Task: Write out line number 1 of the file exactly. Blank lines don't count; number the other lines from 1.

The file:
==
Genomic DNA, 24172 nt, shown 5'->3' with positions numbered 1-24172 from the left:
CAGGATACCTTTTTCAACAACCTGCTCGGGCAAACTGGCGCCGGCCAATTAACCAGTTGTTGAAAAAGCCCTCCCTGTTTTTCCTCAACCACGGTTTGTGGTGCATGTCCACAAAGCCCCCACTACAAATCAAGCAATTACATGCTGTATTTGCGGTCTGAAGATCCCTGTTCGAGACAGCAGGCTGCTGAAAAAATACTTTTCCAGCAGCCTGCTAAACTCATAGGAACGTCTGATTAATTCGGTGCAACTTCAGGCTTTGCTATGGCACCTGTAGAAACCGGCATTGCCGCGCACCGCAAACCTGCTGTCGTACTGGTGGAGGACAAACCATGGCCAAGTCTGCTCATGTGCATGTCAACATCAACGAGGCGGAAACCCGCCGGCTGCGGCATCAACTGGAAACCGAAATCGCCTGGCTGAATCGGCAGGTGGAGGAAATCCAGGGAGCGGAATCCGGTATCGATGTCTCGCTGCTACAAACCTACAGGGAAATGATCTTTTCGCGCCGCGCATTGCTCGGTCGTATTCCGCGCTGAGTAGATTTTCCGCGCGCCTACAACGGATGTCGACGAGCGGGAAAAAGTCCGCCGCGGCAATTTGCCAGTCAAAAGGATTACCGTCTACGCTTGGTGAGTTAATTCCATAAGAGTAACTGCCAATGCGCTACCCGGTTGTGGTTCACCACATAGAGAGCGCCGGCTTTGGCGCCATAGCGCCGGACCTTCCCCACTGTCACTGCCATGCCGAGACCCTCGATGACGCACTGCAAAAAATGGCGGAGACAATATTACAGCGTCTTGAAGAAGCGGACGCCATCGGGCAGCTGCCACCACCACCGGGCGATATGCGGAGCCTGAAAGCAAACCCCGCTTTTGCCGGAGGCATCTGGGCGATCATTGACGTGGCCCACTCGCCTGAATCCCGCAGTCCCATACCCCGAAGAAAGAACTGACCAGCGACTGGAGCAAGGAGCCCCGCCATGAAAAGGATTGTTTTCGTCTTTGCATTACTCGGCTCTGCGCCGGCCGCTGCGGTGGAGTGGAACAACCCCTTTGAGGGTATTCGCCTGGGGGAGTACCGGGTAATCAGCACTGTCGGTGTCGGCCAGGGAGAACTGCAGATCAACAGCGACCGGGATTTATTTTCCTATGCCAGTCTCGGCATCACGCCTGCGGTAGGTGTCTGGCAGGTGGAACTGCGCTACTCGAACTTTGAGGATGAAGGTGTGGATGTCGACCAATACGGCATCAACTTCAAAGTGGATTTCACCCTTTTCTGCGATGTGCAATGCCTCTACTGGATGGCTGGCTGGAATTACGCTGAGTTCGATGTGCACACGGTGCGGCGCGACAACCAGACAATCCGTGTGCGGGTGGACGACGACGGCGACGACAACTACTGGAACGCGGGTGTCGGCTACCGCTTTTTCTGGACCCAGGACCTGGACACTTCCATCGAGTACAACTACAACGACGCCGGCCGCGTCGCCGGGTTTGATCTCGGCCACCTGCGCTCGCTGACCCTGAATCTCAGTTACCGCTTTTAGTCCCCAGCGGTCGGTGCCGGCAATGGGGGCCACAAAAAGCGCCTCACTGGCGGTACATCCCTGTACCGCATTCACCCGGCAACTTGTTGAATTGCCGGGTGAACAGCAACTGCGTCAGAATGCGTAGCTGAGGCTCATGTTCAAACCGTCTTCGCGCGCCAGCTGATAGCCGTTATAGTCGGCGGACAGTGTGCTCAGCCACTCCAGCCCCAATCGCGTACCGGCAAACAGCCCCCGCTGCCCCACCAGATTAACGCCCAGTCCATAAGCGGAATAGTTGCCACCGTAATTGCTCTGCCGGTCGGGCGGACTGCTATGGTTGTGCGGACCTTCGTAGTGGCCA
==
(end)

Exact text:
Genomic DNA, 24172 nt, shown 5'->3' with positions numbered 1-24172 from the left: